Robberflies are mostly quite drab in colour and are remarkable predators. I do not get that many in the garden but the Stripe-legged Robberfly (Dioctria baumhaueri, 10mm) has been noted taking a Silver-strips Black, a solitary bee, a beetle and an ichneumonid. This is a common species, as are the Violet Black-legged Robberfly (Dioctria atricapilla, 10mm) and the Common Red-legged Robberfly (Dioctria rufipes, 10mm). A much scarcer Dioctria species is the Scarce Red-legged Robberfly (Dioctria cothurnata, 12mm), one of the largest of the genus but found in only one small area in Surrey around Brookwood Cemetery and in few other places in lowland England.

A common species throughout the summer is the Kite-tailed Robberfly (Machimus atricapillus, 13mm), which can turn up almost anywhere – one spent time sunbathing on a metal pole supporting my gazebo two days running in 2014. Not quite so readily found is the Brown Heath Robberfly (Machimus cingulatus, 11mm), a species of sandy heathland that hunts mostly Diptera (flies) from bracken, heather, bare ground or dung. It is essentially southern, peaking in August but found until October in good years.

The Common Awl Robberfly Neoitamus cyanurus, 15mm) is large and lives in woodland where – uniquely in the family – it habitually hunts moths. The English name comes from the very long ovipositor, as shown in the image. The Golden-haired Robber (Choerades marginatus, 12mm) is also species of woodland, principally oak woodland. It has strong mandibles and records of prey taken include a leafhopper bug and beetles, among them a weevil. In contrast, the Striped Slender Robberfly (Leptogaster cylindrica, 12mm) occupies grassland. This species combines being lengthy with being thin.

Stiletto flies are named for their knife-like shape, and the Common Stiletto (Thereva nobilitata, 12mm) lives up its name by turning up frequently. Stiletto flies are scavengers, not predators.

Horseflies are among the least popular of all Diptera given the way they suck blood from people as well as mammals. A number of our species are coastal in distribution and with the exception of Haematopota grandis (see above) I have not been able to find and photograph a large number to date. The Notch-horned Cleg (Haematopota pluvialis, 10mm) is the commonest horsefly in Britain. The Band-eyed Brown Horsefly (Tabanus bromius, 13mm) is not difficult to find. As the name suggests, the Dark Giant Horsefly (Tabanus sudeticus) is altogether larger. The pictured female, which flew into the bathroom of a guest house while I was showering, measured 25mm from face to tip of abdomen. This species is much commoner in northern and western Britain than in the south.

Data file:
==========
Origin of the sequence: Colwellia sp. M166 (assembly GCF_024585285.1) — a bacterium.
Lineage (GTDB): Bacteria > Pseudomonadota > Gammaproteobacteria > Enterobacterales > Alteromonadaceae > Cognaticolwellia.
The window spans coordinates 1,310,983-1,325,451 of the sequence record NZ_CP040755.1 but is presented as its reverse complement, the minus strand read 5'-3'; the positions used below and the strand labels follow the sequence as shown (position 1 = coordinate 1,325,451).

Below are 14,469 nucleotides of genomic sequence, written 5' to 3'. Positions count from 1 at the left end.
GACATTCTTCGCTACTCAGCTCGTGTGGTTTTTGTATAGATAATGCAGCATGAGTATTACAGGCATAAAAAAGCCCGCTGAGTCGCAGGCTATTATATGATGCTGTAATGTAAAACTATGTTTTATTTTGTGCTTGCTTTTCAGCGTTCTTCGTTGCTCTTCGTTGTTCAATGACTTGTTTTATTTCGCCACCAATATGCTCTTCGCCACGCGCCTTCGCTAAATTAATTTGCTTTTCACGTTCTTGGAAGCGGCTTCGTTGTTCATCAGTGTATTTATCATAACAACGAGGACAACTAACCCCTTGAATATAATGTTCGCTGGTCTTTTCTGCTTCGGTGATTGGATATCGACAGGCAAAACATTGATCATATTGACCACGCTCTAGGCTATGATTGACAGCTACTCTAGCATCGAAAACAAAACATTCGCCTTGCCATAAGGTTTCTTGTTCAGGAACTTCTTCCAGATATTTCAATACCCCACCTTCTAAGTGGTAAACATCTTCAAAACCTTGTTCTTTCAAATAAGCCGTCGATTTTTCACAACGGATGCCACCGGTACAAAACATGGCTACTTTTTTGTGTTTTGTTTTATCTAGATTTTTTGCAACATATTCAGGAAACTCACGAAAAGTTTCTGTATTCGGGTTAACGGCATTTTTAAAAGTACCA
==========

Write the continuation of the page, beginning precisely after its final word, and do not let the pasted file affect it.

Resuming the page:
The Splayed Deerfly (Chrysops caecutiens, 11mm) and Twin-lobed Deerfly (Chrysops relictus, 11mm) both have remarkable eye colouring, with red, green and purple mixed together. The deerflies aim for the head of humans and are easy enough to hear when they approach.

With one exception, the species on the British list of bee-flies are not common. Lowland England has the bulk of populations of the Mottled Bee-fly and has prodigious numbers of the Common Bee-fly (Bombylius major, 12mm). This species has a long proboscis, enabling it to nectar from a wide variety of flowers, and is a parasitoid of solitary mining bees. Large numbers of eggs are laid from mid-air and the aim is for some of the resulting larvae to find active nests. The speculative tactic appears to work since this species is doing pretty well.

In addition to the Tree Snipefly, 2016 brought another new species to the garden in a male Common Awl-fly (Xylophagus ater, 9mm), seen on dead wood in the spring. This species is elusive with a long life cycle of around three years. It is associated with old woodland – the larvae feed on other invertebrates in decaying timber – and the park behind my garden offers a suitable habitat.

In 2013 I published My Side of the Fence – the Natural History of a Surrey Garden. Details may be found, and orders placed, via this hyperlink My Side of the Fence.